Overview of Penile Cancer (Cancer of the Penis)

Saima Andrabi   by Saima Andrabi, MS, Clinical Biochemistry    Last updated on July 5, 2019,

penile cancer overview

What is penile cancer?

Penile cancer is a rare type of cancer which usually occurs on the skin of the penis or inside the penis. Penile cancer most commonly affects men above the age of 50. Penile cancer develops either above or within the penis, which consists of several different types of cells.

The cancer starts on the skin cells of the penis and then spreads in to the inner side. It can be treated if diagnosed early. In the United States, penile cancer affects almost 2,100 men every year. All the types of penile cancers are initially present on the skin of the penis.

Most common types of penile cancers usually appear in the squamous cells (flat skin cells). Generally, this type of cancer starts in the glands of the penis present at its tip or on the foreskin of uncircumcised men.

Penile cancer facts

Some important facts about penile cancer are:

  • Penis cancer is a disease characterized by the formation of malignant (cancer) cells that develop in the tissues of the penis.
  • Penile cancer is usually found on the glans or foreskin of the penis but sometimes on the shaft of the penis also.
  • Generally, all penile cancers begin in the skin of the penis.

Types of penile cancers

Depending on the type of cells involved, following types of penile cancers can occur:

Squamous cell penile cancer

This type of penile cancer has been found in more than 90% of cases and usually starts in the cells which cover the surface of the penis.

Carcinoma in situ (CIS)

This is a particular type of squamous cell cancer in which only the cells present in the skin of the penis are affected. It cannot spread any deeper.

Adenocarcinoma

It is a type of penile cancer that starts in the sweat-producing glandular cells of the penis.

Melanoma of the penis

This is a type of penile cancer which develops from the skin cells that are responsible for providing color to the skin of penis.

Signs and symptoms of penile cancer


Most common symptoms of penile cancer are:

  • Changes in the skin of penis
  • Thickening of the foreskin or skin of the penis making it difficult to drawback the foreskin called as Phimosis
  • Changes in color of skin on the penis
  • Presence of lumps on the penis
  • Presence of a rash or small crusty bumps on the penis resembling like an unhealed scab
  • Bluish-brown growths on the penis
  • Smelly discharge below the foreskin
  • Bleeding sores on the penis
  • Swelling of the penis especially at the end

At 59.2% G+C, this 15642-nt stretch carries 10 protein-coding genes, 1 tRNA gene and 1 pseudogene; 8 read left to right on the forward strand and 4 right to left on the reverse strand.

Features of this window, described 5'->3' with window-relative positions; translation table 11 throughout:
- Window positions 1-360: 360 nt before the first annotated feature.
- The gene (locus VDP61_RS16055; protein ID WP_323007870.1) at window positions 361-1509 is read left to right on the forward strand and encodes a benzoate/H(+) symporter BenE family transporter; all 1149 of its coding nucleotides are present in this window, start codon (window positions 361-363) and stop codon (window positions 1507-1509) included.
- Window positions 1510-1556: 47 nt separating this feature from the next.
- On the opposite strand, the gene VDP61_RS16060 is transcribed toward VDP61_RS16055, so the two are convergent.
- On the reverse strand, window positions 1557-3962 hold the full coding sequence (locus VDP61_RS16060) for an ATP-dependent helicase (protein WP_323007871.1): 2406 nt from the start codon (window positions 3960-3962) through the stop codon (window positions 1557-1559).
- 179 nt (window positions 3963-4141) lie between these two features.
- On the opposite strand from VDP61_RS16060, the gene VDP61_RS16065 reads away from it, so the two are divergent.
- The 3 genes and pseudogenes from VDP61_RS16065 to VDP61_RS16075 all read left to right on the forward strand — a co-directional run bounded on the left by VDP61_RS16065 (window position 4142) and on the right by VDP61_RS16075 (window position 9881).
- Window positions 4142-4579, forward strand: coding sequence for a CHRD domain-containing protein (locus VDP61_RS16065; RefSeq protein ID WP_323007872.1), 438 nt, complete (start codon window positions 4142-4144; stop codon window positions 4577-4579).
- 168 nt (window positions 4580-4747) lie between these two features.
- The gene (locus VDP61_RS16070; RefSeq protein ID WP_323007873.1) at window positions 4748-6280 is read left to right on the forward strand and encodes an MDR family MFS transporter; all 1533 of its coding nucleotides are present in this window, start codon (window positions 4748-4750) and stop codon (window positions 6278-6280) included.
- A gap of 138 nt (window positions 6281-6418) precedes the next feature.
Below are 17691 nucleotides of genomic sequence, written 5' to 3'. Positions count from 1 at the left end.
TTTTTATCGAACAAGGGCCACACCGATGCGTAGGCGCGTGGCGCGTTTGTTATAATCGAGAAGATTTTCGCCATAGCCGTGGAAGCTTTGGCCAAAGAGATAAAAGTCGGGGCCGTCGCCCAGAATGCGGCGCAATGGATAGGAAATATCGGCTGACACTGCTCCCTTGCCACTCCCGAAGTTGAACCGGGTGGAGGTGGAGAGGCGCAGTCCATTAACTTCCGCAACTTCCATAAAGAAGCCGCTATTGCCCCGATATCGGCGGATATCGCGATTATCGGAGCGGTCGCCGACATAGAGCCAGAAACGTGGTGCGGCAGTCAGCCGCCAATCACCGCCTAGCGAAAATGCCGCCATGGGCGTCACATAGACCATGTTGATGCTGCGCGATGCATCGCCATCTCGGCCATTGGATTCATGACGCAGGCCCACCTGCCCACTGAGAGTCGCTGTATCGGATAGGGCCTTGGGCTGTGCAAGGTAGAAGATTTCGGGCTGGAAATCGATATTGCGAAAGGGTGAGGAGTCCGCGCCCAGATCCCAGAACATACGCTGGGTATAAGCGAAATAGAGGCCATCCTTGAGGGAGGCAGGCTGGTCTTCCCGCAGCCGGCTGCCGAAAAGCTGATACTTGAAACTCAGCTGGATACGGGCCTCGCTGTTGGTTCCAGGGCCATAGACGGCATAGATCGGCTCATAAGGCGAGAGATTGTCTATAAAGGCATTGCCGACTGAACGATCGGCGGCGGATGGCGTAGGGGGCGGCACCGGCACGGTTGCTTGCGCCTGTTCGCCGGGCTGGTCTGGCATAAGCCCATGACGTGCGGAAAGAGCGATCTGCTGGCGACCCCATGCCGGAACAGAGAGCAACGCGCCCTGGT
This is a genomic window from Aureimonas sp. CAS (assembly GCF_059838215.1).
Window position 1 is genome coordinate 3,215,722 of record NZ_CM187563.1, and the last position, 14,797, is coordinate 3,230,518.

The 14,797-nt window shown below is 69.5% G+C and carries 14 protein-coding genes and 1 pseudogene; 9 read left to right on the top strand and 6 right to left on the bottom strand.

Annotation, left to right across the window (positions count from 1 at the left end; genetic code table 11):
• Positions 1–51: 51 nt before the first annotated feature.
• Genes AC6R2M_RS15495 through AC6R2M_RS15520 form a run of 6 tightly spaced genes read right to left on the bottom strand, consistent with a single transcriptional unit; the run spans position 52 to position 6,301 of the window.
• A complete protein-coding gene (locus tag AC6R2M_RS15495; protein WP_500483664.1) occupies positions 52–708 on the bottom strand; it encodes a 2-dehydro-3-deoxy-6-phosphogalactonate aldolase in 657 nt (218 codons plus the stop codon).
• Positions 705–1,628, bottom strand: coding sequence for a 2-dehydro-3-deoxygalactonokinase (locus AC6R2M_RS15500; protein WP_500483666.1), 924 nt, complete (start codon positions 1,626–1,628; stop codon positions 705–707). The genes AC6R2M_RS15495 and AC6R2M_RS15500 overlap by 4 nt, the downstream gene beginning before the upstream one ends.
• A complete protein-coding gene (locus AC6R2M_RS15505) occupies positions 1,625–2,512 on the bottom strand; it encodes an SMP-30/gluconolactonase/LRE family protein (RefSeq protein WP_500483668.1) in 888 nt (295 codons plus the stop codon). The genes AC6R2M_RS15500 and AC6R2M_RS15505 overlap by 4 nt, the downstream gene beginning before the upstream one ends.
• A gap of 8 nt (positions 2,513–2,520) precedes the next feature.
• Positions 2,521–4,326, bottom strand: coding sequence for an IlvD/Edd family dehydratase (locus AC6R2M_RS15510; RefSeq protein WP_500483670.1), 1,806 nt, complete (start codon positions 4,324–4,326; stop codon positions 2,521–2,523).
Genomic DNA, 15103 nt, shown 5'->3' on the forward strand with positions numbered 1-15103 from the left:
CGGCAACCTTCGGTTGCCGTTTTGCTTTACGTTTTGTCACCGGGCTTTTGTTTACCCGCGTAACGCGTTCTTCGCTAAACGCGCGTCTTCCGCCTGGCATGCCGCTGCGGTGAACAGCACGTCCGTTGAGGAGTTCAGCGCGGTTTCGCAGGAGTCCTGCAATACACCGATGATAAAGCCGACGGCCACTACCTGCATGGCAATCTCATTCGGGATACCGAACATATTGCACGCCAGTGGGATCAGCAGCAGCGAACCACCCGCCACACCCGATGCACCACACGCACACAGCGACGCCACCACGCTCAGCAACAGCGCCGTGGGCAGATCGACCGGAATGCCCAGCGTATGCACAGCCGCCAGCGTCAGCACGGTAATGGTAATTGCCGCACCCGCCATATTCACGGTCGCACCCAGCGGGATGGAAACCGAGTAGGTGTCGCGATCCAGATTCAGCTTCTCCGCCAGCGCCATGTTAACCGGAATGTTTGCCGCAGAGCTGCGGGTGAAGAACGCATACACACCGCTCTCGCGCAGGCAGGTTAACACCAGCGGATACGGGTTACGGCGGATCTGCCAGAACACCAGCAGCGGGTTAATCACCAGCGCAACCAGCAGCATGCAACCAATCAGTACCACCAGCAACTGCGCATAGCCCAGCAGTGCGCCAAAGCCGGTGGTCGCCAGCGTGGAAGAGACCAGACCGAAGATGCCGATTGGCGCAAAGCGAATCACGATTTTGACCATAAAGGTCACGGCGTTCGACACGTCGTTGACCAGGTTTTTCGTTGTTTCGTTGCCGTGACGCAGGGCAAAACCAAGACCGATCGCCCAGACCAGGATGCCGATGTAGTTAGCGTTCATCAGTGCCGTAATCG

• Lumps beneath the skin in the groin area
  • Extreme and unexplainable pain in the shaft or tip of the penis
  • Itching and burning of the penis

Causes of penile cancer

The exact cause of penile cancer is not known yet but following risk factors have been found to increase the chances of getting it:

Human papilloma virus

Human papilloma virus (HPV), which has more than 100 types and some of them cause genital warts.

Age

Penile cancer hardly affects men under the age of 40 and is most commonly found in men above the age of 50.

Smoking

Chemicals found in cigarettes can damage cells of the penis and thereby  increase the risk of getting penile cancer.

Phimosis

Phimosis increases the chances of developing infections like balanitis. Repeated infections have been linked to a higher risk of developing some types of penile cancers because the infections weaken the immune system.

Stages of penile cancer

The different stages of penile cancer are:

Stage 0 penile cancer or carcinoma in situ (CIS)

At this stage, the cancer is present only in the top layers of the skin of the penis.

Stage 1 penile cancer

In this stage, the cancer has grown into the connective tissues present below the skin of the penis but has not grown into the blood vessels and lymph vessels (lymphovascular invasion). The cancer cells look and behave almost like normal cells in the penis.

Stage 2A penile cancer

The cancer has grown either into the connective tissues present below the skin of the penis as well as into the blood vessels and lymph vessels (lymphovascular invasion). Besides this, the cancer cells look and behave entirely different from normal cells in the penis.

Stage 2B penile cancer

Cancer at this stage has grown into the corpus cavernosum (upper chambers of the shaft which makes most of the penis) as well as sometimes into the urethra.

Stage 3A penile cancer